I think this should rate higher, up near number 1. Lift/down force has the potential to absolutely DESTROY your drag. There is a reason why formula 1 cars have absolutely terrible drag coefficients, but stick to the road like glue. If your car is causing air to leave your car upwards or downwards in a major way after it passes through, the energy to do that came from somewhere. Hint: it's probably your engine.
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6. Minimise wing tip drag (i.e. where two flowing streams of air come together).
I'm not really sure how to do this, except perhaps instead of an angular boattail (like mine), it should be smoothed out to a gentle curve (more like a prius).
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7. Decrease frontal area (this is pretty far down the list because it generally compromises the other 6 rules).
Not really an option in most of our cars, other than removal of antennae/mirrors.
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8. Minimise interference drag (drag caused by the combination of boundary layers when two shapes meet).
Not sure what this is and how it differs from point 6.
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9. Minimise ventilation drag.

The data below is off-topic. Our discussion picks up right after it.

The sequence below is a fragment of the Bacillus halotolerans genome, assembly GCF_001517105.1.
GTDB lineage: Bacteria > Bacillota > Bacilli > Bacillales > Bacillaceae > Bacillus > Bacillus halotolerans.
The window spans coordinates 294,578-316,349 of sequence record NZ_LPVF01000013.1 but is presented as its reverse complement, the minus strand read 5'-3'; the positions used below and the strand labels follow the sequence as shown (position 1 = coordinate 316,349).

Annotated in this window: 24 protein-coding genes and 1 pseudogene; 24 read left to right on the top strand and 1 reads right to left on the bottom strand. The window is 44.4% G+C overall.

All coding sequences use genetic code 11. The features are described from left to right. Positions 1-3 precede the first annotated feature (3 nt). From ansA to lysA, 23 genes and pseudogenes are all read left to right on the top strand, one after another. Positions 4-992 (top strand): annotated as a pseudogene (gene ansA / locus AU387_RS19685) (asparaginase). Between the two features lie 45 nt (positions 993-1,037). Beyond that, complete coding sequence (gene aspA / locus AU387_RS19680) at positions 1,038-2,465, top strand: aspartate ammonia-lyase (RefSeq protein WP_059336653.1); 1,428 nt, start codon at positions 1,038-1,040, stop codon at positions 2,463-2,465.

Appropriate place for it.
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Old 11-22-2007, 10:41 PM   #8
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If I had to make a list:
1. Minimize the cross sectional area of the plane normal to the path of the car created by detached flow. This is cumulative. If two separate cross sectional areas overlap, both are counted. If minimizing this minimizes frontal area (i.e. window removal), so much the better. See my previous post. There is so much stuff to be done here.

2. (More along the lines of equal to 1). Minimize lift/down force. (If you are forcing air to go up or down a distance behind the car in order to propel you the other way, you have supplied it energy and that energy came from your engine.)

3. Forcing air to flow in close proximity to the ground requires energy, from your engine. The bottom of your car should be fairly flat for this reason - angles will cause movement to or from the underbody of the car. If you can't do this, adding extra frontal area via a spoiler is a compromise, lowering your car would be better. (Thanks ZugyNA)

See all solar cars for evidence of this, and consider why the ground effect works - as you get closer to the ground, the air between car/plane and ground does not like to move. Getting it to move costs a lot more energy than air nearer the atmosphere.

4. Minimize wing tip drag. I suspect that this would go here somewhere, along with laminar flow. This probably applies to boattails.